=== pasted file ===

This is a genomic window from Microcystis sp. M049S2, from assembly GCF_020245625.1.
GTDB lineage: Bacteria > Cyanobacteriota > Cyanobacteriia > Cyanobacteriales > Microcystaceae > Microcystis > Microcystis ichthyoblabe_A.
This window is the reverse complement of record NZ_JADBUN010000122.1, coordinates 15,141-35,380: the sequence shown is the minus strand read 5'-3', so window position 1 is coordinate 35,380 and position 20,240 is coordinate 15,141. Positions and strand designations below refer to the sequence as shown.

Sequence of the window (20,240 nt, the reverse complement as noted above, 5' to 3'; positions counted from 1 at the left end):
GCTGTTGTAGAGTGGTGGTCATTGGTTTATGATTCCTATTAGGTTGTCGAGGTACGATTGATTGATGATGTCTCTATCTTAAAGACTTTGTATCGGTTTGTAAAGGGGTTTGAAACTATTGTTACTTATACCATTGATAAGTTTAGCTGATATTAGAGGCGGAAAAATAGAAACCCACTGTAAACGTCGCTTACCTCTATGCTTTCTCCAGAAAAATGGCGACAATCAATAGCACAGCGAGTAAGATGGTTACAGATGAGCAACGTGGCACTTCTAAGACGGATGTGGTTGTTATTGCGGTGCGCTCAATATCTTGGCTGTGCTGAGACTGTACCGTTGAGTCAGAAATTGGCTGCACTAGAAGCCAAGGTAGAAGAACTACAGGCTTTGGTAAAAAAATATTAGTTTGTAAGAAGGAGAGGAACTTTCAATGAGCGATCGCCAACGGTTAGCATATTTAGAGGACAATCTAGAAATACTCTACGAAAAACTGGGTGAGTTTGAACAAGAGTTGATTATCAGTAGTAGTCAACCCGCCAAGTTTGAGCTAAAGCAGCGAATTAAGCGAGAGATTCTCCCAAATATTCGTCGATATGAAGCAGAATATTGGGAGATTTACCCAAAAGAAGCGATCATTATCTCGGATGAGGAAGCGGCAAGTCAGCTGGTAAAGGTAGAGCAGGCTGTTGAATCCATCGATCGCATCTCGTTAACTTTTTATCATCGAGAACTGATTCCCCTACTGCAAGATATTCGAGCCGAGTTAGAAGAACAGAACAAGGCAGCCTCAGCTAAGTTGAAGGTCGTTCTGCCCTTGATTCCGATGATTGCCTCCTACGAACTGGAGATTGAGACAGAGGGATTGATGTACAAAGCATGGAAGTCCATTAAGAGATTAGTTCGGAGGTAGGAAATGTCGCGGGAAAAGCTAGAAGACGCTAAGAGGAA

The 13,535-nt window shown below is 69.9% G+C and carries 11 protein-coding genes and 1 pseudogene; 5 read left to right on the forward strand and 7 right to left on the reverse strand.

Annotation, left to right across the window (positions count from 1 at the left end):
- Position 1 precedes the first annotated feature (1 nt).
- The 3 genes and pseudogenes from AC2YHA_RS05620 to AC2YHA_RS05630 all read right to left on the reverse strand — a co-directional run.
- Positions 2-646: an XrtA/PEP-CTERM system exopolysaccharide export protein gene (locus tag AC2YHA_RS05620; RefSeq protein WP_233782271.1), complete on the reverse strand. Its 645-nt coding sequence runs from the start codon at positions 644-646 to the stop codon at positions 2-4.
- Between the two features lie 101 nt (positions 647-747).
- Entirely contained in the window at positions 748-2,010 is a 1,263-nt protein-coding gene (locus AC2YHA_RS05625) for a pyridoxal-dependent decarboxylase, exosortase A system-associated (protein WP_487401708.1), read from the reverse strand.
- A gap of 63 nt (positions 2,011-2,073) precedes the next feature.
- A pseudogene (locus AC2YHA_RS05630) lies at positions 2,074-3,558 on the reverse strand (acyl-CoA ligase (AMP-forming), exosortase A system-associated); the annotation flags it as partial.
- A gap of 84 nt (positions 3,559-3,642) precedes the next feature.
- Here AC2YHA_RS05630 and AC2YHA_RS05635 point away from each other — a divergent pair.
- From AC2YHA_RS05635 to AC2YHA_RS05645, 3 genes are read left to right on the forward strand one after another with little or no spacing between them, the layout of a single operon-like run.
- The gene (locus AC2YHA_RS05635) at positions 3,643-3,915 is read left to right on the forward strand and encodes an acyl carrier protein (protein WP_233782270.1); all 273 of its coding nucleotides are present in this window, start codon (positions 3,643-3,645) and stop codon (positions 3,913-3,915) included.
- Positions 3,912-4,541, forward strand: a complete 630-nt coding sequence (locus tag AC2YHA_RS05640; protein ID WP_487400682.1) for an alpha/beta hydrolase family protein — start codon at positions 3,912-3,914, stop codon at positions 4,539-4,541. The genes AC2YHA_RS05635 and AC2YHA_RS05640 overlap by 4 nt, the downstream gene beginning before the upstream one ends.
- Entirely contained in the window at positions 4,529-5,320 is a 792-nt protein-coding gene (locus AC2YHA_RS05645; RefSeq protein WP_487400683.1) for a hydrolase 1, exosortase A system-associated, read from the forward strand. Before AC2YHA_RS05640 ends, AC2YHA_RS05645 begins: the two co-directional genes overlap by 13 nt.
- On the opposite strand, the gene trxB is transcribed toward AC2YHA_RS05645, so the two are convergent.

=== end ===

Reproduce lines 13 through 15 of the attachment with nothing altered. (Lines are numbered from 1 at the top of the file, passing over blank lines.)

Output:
- A gap of 63 nt (positions 2,011-2,073) precedes the next feature.
- A pseudogene (locus AC2YHA_RS05630) lies at positions 2,074-3,558 on the reverse strand (acyl-CoA ligase (AMP-forming), exosortase A system-associated); the annotation flags it as partial.
- A gap of 84 nt (positions 3,559-3,642) precedes the next feature.